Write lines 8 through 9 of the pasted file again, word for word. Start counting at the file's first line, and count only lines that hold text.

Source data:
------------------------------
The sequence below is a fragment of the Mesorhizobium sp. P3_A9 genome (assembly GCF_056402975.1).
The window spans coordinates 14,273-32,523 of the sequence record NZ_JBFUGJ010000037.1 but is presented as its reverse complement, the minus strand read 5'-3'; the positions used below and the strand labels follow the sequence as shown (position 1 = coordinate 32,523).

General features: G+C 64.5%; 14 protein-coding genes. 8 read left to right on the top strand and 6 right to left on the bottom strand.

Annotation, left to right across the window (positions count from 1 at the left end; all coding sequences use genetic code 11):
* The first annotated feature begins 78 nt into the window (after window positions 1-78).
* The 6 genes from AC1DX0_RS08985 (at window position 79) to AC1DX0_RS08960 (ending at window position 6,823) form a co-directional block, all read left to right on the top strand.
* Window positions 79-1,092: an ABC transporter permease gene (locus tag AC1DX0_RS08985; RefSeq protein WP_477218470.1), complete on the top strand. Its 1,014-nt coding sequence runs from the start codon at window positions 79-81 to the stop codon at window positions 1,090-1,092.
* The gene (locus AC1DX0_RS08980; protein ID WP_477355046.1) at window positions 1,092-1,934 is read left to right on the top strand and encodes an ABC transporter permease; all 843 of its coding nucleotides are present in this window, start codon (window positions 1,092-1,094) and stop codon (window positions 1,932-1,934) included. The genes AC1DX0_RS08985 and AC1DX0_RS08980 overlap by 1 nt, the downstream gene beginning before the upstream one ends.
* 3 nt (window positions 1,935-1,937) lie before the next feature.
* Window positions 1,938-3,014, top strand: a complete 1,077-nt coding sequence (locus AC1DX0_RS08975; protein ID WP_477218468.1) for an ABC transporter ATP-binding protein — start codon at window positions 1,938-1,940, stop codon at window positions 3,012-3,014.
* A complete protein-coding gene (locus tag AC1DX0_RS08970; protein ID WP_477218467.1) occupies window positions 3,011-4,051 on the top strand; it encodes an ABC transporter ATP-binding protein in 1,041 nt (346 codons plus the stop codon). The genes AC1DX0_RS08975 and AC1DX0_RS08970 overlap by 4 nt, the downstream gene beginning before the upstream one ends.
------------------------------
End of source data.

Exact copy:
* The gene (locus AC1DX0_RS08980; protein ID WP_477355046.1) at window positions 1,092-1,934 is read left to right on the top strand and encodes an ABC transporter permease; all 843 of its coding nucleotides are present in this window, start codon (window positions 1,092-1,094) and stop codon (window positions 1,932-1,934) included. The genes AC1DX0_RS08985 and AC1DX0_RS08980 overlap by 1 nt, the downstream gene beginning before the upstream one ends.
* 3 nt (window positions 1,935-1,937) lie before the next feature.